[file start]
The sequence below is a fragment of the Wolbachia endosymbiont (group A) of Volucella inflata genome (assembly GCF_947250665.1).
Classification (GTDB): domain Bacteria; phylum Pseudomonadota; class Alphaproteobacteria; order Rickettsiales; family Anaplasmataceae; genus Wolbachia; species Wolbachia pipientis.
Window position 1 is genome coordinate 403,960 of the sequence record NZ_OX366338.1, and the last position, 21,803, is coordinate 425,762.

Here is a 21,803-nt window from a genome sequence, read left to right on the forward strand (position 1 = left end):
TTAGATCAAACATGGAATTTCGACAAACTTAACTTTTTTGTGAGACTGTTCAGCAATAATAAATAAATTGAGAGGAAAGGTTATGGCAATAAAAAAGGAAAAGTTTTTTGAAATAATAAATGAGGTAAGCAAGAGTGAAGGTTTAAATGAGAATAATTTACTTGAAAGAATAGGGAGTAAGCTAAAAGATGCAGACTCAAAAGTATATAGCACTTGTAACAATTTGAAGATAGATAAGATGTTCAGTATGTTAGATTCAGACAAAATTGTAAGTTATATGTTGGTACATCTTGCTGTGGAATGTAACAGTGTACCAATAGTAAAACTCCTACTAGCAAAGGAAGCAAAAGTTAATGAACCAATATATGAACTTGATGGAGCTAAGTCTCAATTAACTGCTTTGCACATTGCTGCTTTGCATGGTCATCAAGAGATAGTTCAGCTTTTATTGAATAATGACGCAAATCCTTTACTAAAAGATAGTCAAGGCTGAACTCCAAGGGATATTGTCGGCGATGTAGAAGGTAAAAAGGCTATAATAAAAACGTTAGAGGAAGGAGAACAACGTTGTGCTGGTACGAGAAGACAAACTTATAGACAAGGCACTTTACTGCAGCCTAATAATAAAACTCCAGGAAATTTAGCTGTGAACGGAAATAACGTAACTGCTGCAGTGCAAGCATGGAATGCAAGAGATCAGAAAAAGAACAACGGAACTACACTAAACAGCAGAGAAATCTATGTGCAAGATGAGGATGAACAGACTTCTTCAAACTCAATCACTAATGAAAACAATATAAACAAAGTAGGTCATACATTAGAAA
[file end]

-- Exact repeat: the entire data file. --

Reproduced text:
The sequence below is a fragment of the Wolbachia endosymbiont (group A) of Volucella inflata genome (assembly GCF_947250665.1).
Classification (GTDB): domain Bacteria; phylum Pseudomonadota; class Alphaproteobacteria; order Rickettsiales; family Anaplasmataceae; genus Wolbachia; species Wolbachia pipientis.
Window position 1 is genome coordinate 403,960 of the sequence record NZ_OX366338.1, and the last position, 21,803, is coordinate 425,762.

Here is a 21,803-nt window from a genome sequence, read left to right on the forward strand (position 1 = left end):
TTAGATCAAACATGGAATTTCGACAAACTTAACTTTTTTGTGAGACTGTTCAGCAATAATAAATAAATTGAGAGGAAAGGTTATGGCAATAAAAAAGGAAAAGTTTTTTGAAATAATAAATGAGGTAAGCAAGAGTGAAGGTTTAAATGAGAATAATTTACTTGAAAGAATAGGGAGTAAGCTAAAAGATGCAGACTCAAAAGTATATAGCACTTGTAACAATTTGAAGATAGATAAGATGTTCAGTATGTTAGATTCAGACAAAATTGTAAGTTATATGTTGGTACATCTTGCTGTGGAATGTAACAGTGTACCAATAGTAAAACTCCTACTAGCAAAGGAAGCAAAAGTTAATGAACCAATATATGAACTTGATGGAGCTAAGTCTCAATTAACTGCTTTGCACATTGCTGCTTTGCATGGTCATCAAGAGATAGTTCAGCTTTTATTGAATAATGACGCAAATCCTTTACTAAAAGATAGTCAAGGCTGAACTCCAAGGGATATTGTCGGCGATGTAGAAGGTAAAAAGGCTATAATAAAAACGTTAGAGGAAGGAGAACAACGTTGTGCTGGTACGAGAAGACAAACTTATAGACAAGGCACTTTACTGCAGCCTAATAATAAAACTCCAGGAAATTTAGCTGTGAACGGAAATAACGTAACTGCTGCAGTGCAAGCATGGAATGCAAGAGATCAGAAAAAGAACAACGGAACTACACTAAACAGCAGAGAAATCTATGTGCAAGATGAGGATGAACAGACTTCTTCAAACTCAATCACTAATGAAAACAATATAAACAAAGTAGGTCATACATTAGAAA